2.7. Molecular Docking Study

The three-dimensional structure of the ligands was generated in the MarvinSketch 16.7.4 program [30]. Then, the geometry of ligands was refined by semiempirical calculations using Parametric Method 7 (PM7) [31] implemented in MOPAC2012 software using the Octopus workflow [32]. The crystallographic coordinates of the three-dimensional structure of the protein were obtained from the Protein Data Bank (PDB) under code 1LPA for pancreatic lipase [33]. The validation of the crystallographic ligands obtained from PDB was done by a redocking procedure that consisted of reproducing a crystallographic protein-binder complex with root-mean-square deviation (RMSD) of less than 2 Å.

The molecular docking was performed by AutoDock Vina 1.1.2 program [34]. In addition, a grid box was generated with dimensions of 30 × 30 × 30 Å for molecular targets, and the coordinates of grid box were centered on crystallographic ligand with x 6.309, y 27.567, and z 48.586 Å using MGLTools software [35]. The analyses of the molecular recognition interactions were performed through the Discovery Studio v. 4.5 2016 program [36, 37].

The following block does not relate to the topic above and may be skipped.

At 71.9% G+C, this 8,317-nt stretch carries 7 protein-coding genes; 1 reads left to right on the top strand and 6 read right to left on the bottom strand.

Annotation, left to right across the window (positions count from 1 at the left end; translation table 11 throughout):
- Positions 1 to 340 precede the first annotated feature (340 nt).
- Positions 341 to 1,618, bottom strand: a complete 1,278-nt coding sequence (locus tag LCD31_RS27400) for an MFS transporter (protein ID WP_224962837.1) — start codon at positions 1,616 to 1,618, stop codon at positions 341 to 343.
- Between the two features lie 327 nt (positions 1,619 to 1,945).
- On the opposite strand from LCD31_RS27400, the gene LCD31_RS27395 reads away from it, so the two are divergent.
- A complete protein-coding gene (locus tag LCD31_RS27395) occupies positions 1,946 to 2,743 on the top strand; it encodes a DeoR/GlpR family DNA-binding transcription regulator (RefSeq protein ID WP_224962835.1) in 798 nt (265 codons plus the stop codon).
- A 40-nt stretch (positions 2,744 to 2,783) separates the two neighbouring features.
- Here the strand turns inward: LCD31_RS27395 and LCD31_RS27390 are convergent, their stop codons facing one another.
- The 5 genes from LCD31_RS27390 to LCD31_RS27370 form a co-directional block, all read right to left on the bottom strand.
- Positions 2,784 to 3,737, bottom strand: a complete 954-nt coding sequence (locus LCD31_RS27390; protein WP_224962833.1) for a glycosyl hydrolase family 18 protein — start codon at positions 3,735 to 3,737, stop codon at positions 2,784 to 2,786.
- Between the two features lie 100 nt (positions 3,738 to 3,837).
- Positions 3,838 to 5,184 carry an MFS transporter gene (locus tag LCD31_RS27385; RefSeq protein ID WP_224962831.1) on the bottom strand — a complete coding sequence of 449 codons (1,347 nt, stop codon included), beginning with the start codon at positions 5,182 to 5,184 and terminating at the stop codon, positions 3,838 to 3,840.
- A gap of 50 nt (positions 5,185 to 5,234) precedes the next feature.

2.8. Statistical Analyses

The results were expressed as mean ± standard error mean (SEM). Analysis of variance (ANOVA) followed by Tukey’s HSD (honest significant difference) test was applied to measure the degree of significance for . The GraphPad Prism® program was used in these analyses.

3. Results

3.1. Synthesis of 2-[(4-Methoxyphenyl)methyl]oxirane

2-[(4-Methoxyphenyl)methyl]oxirane (MPMO) was synthesized from methyl chavicol, which showed the physical appearance of a brown oily liquid of molecular formula C10H12O2 and molecular mass 164.204 g·mol−1. The yield of the reaction was 75% with purity of 99% when analyzed by gas chromatography (GC) (Supplementary 7).

The spectral data obtained were the following: 1H NMR, 500 Hz, (CDCl3): δ (ppm): 6.85 (d, 2H, J = 2.14 Hz); 6.74 (d, 2H, J = 2.14 Hz); 3.89 (s, 3H, J = 5.53, 5.53, 3.89, 2.75 Hz); 2.70 (m, 3H); 2.56 (dd, 1H, J = 5.04, 2.59 Hz); and 2.11 (m, 3H) (Supplementary 4). 13C NMR, 75 Hz, (CDCl3): δ (ppm): 171.395; 145.782; 145.608; 130.553; 120.612; 115.412; 110.935; 60.610; 56.193; and 52.774 (Supplementary 5). MS: m/z = 164 (M+); 121; 108; 91; 77; and 65 (Supplementary 6).

3.2. DPPH Radical Sequestration Method